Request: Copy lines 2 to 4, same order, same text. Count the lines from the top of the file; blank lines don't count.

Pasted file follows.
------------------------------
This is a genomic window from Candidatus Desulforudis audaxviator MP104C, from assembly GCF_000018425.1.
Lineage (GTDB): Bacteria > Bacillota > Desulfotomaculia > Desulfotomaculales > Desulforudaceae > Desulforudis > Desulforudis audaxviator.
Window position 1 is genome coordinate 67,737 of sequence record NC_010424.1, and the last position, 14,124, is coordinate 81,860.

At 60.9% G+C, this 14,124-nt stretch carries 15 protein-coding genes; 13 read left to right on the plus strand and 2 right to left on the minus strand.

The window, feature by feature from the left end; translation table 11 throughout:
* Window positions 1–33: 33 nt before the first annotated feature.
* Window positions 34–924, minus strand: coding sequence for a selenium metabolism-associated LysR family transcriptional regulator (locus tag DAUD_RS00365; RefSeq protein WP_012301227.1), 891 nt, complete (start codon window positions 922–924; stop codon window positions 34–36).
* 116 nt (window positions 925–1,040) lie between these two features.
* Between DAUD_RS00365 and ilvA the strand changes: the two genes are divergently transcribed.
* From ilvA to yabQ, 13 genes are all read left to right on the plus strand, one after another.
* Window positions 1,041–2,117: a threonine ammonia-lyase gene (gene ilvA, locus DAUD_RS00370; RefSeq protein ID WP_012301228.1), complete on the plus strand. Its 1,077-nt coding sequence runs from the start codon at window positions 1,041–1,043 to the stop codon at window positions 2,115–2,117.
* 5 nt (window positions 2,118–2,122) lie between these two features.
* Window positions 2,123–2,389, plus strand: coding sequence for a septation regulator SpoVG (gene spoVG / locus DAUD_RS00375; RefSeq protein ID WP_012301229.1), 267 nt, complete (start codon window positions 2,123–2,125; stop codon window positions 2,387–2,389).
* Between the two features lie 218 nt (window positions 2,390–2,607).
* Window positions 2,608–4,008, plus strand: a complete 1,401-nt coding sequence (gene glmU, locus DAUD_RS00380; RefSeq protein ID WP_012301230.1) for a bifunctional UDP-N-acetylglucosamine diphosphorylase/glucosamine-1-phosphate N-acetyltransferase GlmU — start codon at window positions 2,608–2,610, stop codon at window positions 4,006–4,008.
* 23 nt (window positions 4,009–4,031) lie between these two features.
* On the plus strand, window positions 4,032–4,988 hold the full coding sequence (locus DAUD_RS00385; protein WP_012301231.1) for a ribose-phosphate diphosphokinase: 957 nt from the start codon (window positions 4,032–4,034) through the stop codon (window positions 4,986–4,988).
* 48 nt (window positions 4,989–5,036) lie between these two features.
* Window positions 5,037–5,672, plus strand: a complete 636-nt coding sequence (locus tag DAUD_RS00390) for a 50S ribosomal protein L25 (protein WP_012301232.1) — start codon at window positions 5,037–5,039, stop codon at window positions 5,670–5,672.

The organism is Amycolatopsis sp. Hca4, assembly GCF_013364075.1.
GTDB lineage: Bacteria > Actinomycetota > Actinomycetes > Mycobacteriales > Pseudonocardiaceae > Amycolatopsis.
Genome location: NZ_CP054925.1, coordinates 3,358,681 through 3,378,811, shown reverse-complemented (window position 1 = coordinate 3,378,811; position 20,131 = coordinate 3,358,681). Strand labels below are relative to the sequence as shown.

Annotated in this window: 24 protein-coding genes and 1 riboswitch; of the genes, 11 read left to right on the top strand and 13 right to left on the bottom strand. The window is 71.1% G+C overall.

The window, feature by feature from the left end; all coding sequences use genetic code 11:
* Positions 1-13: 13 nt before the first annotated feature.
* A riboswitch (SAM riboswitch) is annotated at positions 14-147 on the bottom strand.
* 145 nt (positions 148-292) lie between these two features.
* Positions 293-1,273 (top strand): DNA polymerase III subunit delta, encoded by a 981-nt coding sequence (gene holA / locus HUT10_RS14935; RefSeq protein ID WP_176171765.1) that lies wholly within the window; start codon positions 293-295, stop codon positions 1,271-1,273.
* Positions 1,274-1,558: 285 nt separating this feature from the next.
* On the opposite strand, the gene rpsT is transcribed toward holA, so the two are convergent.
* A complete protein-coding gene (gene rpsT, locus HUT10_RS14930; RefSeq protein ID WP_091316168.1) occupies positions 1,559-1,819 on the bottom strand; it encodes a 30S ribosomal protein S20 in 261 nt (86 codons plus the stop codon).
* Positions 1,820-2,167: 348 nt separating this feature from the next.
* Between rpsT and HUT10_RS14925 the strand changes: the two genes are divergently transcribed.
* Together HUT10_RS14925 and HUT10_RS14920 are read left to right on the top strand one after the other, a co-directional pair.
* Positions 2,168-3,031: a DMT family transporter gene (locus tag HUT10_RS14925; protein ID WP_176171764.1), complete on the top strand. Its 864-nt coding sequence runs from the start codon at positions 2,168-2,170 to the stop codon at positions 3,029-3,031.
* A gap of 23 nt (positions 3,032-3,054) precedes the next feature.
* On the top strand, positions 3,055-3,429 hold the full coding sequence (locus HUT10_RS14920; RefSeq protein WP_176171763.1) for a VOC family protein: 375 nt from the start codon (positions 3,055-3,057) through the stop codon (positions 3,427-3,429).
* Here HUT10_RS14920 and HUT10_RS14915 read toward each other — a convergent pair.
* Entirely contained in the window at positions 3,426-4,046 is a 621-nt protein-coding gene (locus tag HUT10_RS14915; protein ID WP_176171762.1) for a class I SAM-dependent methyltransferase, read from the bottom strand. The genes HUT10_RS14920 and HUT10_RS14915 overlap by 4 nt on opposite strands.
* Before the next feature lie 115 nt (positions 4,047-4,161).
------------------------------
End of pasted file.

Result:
Lineage (GTDB): Bacteria > Bacillota > Desulfotomaculia > Desulfotomaculales > Desulforudaceae > Desulforudis > Desulforudis audaxviator.
Window position 1 is genome coordinate 67,737 of sequence record NC_010424.1, and the last position, 14,124, is coordinate 81,860.

At 60.9% G+C, this 14,124-nt stretch carries 15 protein-coding genes; 13 read left to right on the plus strand and 2 right to left on the minus strand.